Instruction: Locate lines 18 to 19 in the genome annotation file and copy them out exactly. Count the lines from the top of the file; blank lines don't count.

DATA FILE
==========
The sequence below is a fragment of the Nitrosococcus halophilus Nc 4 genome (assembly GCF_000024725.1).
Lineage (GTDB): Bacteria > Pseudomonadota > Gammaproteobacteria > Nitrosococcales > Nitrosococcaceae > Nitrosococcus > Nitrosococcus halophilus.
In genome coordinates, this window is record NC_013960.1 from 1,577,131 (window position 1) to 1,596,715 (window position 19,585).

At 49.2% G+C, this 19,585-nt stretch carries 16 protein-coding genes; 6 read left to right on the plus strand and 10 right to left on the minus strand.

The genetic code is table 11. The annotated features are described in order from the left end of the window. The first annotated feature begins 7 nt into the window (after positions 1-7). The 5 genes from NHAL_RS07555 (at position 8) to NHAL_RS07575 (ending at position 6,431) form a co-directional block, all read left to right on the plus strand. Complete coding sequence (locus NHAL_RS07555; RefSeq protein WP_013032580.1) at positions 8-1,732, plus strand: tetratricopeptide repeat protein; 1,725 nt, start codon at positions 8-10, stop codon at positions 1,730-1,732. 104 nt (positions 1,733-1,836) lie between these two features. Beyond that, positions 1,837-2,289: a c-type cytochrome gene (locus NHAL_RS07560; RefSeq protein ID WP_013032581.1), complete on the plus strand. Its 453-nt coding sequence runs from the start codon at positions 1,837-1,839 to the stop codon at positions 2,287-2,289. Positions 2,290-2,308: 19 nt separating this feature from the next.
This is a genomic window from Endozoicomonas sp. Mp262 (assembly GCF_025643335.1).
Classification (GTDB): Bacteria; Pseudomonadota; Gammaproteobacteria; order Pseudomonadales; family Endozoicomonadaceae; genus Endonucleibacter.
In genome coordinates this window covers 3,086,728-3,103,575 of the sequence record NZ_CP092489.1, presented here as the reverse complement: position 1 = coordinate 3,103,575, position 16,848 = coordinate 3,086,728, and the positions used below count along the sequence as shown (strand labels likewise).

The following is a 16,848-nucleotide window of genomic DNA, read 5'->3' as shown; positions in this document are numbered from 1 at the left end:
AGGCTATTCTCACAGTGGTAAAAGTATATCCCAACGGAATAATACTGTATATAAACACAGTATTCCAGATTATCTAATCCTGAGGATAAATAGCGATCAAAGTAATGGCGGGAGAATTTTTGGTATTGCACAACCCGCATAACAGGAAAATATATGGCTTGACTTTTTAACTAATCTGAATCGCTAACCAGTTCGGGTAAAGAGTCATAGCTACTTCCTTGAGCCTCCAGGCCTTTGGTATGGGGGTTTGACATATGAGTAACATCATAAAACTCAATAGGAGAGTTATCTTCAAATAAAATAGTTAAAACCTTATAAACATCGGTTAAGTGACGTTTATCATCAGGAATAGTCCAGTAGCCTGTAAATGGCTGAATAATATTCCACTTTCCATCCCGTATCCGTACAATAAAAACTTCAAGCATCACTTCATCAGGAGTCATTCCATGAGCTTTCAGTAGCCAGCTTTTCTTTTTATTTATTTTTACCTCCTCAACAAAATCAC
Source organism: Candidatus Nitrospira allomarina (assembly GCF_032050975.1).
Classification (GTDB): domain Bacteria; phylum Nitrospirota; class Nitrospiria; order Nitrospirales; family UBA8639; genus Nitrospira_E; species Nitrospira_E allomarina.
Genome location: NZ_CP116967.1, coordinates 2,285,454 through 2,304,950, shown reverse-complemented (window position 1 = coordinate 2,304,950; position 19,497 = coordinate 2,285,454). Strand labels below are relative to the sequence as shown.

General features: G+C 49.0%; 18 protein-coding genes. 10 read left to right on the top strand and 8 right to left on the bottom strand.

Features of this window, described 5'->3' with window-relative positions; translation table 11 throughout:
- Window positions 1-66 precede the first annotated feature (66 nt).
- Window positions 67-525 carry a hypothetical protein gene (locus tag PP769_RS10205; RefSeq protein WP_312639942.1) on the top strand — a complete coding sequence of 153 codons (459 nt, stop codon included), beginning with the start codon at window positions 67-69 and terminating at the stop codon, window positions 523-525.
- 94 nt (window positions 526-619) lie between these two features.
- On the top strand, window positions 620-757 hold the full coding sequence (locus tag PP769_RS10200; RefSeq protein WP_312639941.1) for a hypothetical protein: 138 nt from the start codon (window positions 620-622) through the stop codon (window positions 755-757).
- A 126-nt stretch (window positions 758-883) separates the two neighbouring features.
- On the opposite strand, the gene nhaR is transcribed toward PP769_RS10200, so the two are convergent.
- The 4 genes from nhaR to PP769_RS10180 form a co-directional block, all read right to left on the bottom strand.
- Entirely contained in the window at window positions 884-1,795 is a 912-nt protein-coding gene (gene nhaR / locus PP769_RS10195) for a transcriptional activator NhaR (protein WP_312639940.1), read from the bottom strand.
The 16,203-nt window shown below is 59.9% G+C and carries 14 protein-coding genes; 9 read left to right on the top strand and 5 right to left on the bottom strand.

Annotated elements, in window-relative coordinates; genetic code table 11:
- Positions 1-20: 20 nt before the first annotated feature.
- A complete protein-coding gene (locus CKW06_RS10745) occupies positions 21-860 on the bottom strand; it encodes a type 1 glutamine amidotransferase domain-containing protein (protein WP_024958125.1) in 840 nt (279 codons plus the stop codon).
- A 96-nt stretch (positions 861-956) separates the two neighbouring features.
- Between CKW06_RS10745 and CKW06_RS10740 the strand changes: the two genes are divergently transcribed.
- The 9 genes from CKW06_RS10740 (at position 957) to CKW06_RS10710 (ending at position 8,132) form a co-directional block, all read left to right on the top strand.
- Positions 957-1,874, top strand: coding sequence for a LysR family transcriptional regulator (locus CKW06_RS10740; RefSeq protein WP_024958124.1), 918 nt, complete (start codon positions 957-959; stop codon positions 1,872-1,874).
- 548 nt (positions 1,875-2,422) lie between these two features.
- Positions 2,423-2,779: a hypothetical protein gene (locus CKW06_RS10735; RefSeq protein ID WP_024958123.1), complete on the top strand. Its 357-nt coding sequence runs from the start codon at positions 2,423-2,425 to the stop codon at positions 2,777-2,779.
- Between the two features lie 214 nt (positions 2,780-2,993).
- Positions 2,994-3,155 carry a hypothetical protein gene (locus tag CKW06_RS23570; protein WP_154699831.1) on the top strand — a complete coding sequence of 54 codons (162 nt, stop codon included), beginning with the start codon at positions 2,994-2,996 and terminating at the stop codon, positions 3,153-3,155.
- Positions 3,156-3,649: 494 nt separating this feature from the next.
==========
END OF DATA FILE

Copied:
- 94 nt (window positions 526-619) lie between these two features.
- On the top strand, window positions 620-757 hold the full coding sequence (locus tag PP769_RS10200; RefSeq protein WP_312639941.1) for a hypothetical protein: 138 nt from the start codon (window positions 620-622) through the stop codon (window positions 755-757).